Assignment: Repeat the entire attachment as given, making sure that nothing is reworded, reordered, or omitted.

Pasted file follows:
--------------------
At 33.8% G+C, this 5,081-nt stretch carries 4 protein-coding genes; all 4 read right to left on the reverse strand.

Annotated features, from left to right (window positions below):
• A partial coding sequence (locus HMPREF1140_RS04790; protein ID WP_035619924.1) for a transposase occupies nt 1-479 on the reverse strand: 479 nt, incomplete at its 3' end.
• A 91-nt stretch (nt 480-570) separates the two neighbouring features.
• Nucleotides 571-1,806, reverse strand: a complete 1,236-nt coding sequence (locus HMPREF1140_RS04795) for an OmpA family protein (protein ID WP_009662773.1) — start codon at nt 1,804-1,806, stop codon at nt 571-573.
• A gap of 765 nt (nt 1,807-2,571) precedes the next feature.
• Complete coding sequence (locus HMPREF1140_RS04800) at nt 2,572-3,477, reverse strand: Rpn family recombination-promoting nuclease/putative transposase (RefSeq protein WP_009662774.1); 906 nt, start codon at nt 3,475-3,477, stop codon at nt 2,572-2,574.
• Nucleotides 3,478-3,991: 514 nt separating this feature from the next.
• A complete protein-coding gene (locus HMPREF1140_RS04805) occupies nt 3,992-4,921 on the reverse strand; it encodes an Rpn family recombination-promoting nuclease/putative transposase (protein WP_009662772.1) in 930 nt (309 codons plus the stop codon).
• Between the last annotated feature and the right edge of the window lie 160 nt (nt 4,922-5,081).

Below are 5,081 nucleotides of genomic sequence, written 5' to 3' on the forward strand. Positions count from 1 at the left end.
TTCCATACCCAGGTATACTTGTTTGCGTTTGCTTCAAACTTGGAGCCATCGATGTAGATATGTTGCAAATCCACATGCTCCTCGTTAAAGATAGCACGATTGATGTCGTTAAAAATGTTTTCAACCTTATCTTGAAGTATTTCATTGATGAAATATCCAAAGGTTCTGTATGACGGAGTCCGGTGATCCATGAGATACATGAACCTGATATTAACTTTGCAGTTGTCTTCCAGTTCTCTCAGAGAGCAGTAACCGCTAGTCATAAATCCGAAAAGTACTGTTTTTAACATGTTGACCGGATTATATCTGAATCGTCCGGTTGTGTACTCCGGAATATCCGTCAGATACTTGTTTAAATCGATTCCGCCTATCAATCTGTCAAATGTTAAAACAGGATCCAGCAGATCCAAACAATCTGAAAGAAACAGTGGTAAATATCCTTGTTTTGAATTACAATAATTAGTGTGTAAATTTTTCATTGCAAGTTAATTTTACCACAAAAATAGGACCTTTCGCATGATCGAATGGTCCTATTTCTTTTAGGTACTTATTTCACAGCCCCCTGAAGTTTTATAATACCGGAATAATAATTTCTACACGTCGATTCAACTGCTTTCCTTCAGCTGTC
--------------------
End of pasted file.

At 33.8% G+C, this 5,081-nt stretch carries 4 protein-coding genes; all 4 read right to left on the reverse strand.

Annotated features, from left to right (window positions below):
• A partial coding sequence (locus HMPREF1140_RS04790; protein ID WP_035619924.1) for a transposase occupies nt 1-479 on the reverse strand: 479 nt, incomplete at its 3' end.
• A 91-nt stretch (nt 480-570) separates the two neighbouring features.
• Nucleotides 571-1,806, reverse strand: a complete 1,236-nt coding sequence (locus HMPREF1140_RS04795) for an OmpA family protein (protein ID WP_009662773.1) — start codon at nt 1,804-1,806, stop codon at nt 571-573.
• A gap of 765 nt (nt 1,807-2,571) precedes the next feature.
• Complete coding sequence (locus HMPREF1140_RS04800) at nt 2,572-3,477, reverse strand: Rpn family recombination-promoting nuclease/putative transposase (RefSeq protein WP_009662774.1); 906 nt, start codon at nt 3,475-3,477, stop codon at nt 2,572-2,574.
• Nucleotides 3,478-3,991: 514 nt separating this feature from the next.
• A complete protein-coding gene (locus HMPREF1140_RS04805) occupies nt 3,992-4,921 on the reverse strand; it encodes an Rpn family recombination-promoting nuclease/putative transposase (protein WP_009662772.1) in 930 nt (309 codons plus the stop codon).
• Between the last annotated feature and the right edge of the window lie 160 nt (nt 4,922-5,081).

Below are 5,081 nucleotides of genomic sequence, written 5' to 3' on the forward strand. Positions count from 1 at the left end.
TTCCATACCCAGGTATACTTGTTTGCGTTTGCTTCAAACTTGGAGCCATCGATGTAGATATGTTGCAAATCCACATGCTCCTCGTTAAAGATAGCACGATTGATGTCGTTAAAAATGTTTTCAACCTTATCTTGAAGTATTTCATTGATGAAATATCCAAAGGTTCTGTATGACGGAGTCCGGTGATCCATGAGATACATGAACCTGATATTAACTTTGCAGTTGTCTTCCAGTTCTCTCAGAGAGCAGTAACCGCTAGTCATAAATCCGAAAAGTACTGTTTTTAACATGTTGACCGGATTATATCTGAATCGTCCGGTTGTGTACTCCGGAATATCCGTCAGATACTTGTTTAAATCGATTCCGCCTATCAATCTGTCAAATGTTAAAACAGGATCCAGCAGATCCAAACAATCTGAAAGAAACAGTGGTAAATATCCTTGTTTTGAATTACAATAATTAGTGTGTAAATTTTTCATTGCAAGTTAATTTTACCACAAAAATAGGACCTTTCGCATGATCGAATGGTCCTATTTCTTTTAGGTACTTATTTCACAGCCCCCTGAAGTTTTATAATACCGGAATAATAATTTCTACACGTCGATTCAACTGCTTTCCTTCAGCTGTC